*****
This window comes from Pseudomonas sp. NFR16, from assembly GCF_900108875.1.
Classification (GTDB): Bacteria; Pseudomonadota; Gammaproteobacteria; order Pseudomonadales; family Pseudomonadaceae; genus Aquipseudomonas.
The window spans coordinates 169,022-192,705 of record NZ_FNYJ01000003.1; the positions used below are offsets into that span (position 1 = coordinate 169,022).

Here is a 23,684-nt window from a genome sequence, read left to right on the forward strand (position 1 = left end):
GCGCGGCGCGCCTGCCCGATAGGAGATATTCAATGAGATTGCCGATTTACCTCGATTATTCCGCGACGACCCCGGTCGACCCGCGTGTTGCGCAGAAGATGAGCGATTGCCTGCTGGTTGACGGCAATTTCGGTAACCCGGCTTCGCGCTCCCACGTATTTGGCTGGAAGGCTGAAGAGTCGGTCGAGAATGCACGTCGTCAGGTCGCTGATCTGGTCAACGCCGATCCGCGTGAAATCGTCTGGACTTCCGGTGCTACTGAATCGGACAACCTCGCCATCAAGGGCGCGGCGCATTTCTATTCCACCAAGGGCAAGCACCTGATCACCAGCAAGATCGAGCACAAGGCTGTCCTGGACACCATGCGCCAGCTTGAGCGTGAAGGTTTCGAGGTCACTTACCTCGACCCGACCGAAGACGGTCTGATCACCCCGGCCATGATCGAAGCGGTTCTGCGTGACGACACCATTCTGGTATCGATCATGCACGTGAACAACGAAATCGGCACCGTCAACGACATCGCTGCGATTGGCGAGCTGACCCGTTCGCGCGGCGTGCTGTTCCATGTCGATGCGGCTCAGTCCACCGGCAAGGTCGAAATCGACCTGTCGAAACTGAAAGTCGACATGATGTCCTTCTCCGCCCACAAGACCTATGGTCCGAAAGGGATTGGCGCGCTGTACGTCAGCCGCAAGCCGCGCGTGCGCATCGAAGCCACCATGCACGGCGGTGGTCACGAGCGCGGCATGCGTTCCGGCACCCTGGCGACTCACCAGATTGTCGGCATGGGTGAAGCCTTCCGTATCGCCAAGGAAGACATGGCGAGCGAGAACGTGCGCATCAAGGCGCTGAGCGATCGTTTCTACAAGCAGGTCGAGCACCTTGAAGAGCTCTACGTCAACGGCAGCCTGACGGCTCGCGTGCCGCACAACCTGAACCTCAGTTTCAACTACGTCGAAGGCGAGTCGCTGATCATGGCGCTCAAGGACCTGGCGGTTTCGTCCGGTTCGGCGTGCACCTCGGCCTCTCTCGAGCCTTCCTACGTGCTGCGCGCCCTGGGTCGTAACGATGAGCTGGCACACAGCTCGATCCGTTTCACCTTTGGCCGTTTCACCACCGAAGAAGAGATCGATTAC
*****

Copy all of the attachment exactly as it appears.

This window comes from Pseudomonas sp. NFR16, from assembly GCF_900108875.1.
Classification (GTDB): Bacteria; Pseudomonadota; Gammaproteobacteria; order Pseudomonadales; family Pseudomonadaceae; genus Aquipseudomonas.
The window spans coordinates 169,022-192,705 of record NZ_FNYJ01000003.1; the positions used below are offsets into that span (position 1 = coordinate 169,022).

Here is a 23,684-nt window from a genome sequence, read left to right on the forward strand (position 1 = left end):
GCGCGGCGCGCCTGCCCGATAGGAGATATTCAATGAGATTGCCGATTTACCTCGATTATTCCGCGACGACCCCGGTCGACCCGCGTGTTGCGCAGAAGATGAGCGATTGCCTGCTGGTTGACGGCAATTTCGGTAACCCGGCTTCGCGCTCCCACGTATTTGGCTGGAAGGCTGAAGAGTCGGTCGAGAATGCACGTCGTCAGGTCGCTGATCTGGTCAACGCCGATCCGCGTGAAATCGTCTGGACTTCCGGTGCTACTGAATCGGACAACCTCGCCATCAAGGGCGCGGCGCATTTCTATTCCACCAAGGGCAAGCACCTGATCACCAGCAAGATCGAGCACAAGGCTGTCCTGGACACCATGCGCCAGCTTGAGCGTGAAGGTTTCGAGGTCACTTACCTCGACCCGACCGAAGACGGTCTGATCACCCCGGCCATGATCGAAGCGGTTCTGCGTGACGACACCATTCTGGTATCGATCATGCACGTGAACAACGAAATCGGCACCGTCAACGACATCGCTGCGATTGGCGAGCTGACCCGTTCGCGCGGCGTGCTGTTCCATGTCGATGCGGCTCAGTCCACCGGCAAGGTCGAAATCGACCTGTCGAAACTGAAAGTCGACATGATGTCCTTCTCCGCCCACAAGACCTATGGTCCGAAAGGGATTGGCGCGCTGTACGTCAGCCGCAAGCCGCGCGTGCGCATCGAAGCCACCATGCACGGCGGTGGTCACGAGCGCGGCATGCGTTCCGGCACCCTGGCGACTCACCAGATTGTCGGCATGGGTGAAGCCTTCCGTATCGCCAAGGAAGACATGGCGAGCGAGAACGTGCGCATCAAGGCGCTGAGCGATCGTTTCTACAAGCAGGTCGAGCACCTTGAAGAGCTCTACGTCAACGGCAGCCTGACGGCTCGCGTGCCGCACAACCTGAACCTCAGTTTCAACTACGTCGAAGGCGAGTCGCTGATCATGGCGCTCAAGGACCTGGCGGTTTCGTCCGGTTCGGCGTGCACCTCGGCCTCTCTCGAGCCTTCCTACGTGCTGCGCGCCCTGGGTCGTAACGATGAGCTGGCACACAGCTCGATCCGTTTCACCTTTGGCCGTTTCACCACCGAAGAAGAGATCGATTAC